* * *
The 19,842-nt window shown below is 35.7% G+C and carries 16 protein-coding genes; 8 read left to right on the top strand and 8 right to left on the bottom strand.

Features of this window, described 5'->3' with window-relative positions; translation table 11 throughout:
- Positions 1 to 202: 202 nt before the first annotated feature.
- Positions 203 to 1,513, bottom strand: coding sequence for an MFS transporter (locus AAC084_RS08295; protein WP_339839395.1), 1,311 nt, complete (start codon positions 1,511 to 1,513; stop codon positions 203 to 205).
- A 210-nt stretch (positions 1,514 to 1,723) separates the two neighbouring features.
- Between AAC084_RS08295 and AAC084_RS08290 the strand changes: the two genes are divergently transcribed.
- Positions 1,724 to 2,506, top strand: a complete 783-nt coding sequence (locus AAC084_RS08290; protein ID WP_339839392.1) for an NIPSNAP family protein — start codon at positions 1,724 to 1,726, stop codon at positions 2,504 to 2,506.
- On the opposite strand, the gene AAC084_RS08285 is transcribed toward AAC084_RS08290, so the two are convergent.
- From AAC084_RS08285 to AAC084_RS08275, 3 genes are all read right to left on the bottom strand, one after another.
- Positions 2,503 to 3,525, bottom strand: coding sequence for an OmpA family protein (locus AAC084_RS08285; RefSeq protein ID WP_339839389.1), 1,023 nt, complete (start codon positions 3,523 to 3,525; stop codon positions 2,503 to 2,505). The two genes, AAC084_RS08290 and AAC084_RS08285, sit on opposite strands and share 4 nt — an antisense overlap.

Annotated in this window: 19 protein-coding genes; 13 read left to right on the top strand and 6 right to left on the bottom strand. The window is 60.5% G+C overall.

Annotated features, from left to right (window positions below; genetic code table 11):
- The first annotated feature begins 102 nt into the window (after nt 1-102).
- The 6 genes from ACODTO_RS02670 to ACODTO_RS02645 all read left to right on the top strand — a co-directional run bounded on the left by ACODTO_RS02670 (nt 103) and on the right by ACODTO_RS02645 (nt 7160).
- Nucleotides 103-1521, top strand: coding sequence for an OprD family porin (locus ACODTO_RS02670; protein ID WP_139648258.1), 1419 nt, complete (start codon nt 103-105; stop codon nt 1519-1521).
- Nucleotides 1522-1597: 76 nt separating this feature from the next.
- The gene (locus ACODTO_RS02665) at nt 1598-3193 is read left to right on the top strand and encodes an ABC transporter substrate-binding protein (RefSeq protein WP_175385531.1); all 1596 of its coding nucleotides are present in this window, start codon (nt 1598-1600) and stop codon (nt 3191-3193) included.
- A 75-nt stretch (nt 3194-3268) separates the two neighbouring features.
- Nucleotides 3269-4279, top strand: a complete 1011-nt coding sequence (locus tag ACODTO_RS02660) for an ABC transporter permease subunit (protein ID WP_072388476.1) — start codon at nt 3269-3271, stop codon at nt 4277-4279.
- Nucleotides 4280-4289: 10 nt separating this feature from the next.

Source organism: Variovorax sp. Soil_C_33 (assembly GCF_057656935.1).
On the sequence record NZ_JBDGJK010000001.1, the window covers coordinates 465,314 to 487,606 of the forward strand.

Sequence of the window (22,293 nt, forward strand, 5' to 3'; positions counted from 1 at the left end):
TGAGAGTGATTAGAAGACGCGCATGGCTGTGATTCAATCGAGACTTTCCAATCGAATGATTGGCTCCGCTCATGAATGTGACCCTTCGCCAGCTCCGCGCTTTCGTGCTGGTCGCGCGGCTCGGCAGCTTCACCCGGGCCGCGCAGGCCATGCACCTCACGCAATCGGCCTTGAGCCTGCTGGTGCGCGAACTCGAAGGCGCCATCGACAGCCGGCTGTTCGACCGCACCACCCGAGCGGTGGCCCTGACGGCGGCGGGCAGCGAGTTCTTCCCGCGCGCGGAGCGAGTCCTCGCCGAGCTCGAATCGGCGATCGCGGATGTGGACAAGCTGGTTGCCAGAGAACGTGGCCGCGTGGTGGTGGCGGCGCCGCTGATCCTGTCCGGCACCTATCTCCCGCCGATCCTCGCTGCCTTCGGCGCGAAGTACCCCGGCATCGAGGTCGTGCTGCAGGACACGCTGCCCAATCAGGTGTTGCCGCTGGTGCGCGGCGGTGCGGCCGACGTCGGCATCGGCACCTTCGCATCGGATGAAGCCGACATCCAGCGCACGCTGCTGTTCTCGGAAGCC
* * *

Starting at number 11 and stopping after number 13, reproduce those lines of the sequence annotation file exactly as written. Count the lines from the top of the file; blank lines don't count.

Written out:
Annotated in this window: 19 protein-coding genes; 13 read left to right on the top strand and 6 right to left on the bottom strand. The window is 60.5% G+C overall.

Annotated features, from left to right (window positions below; genetic code table 11):
- The first annotated feature begins 102 nt into the window (after nt 1-102).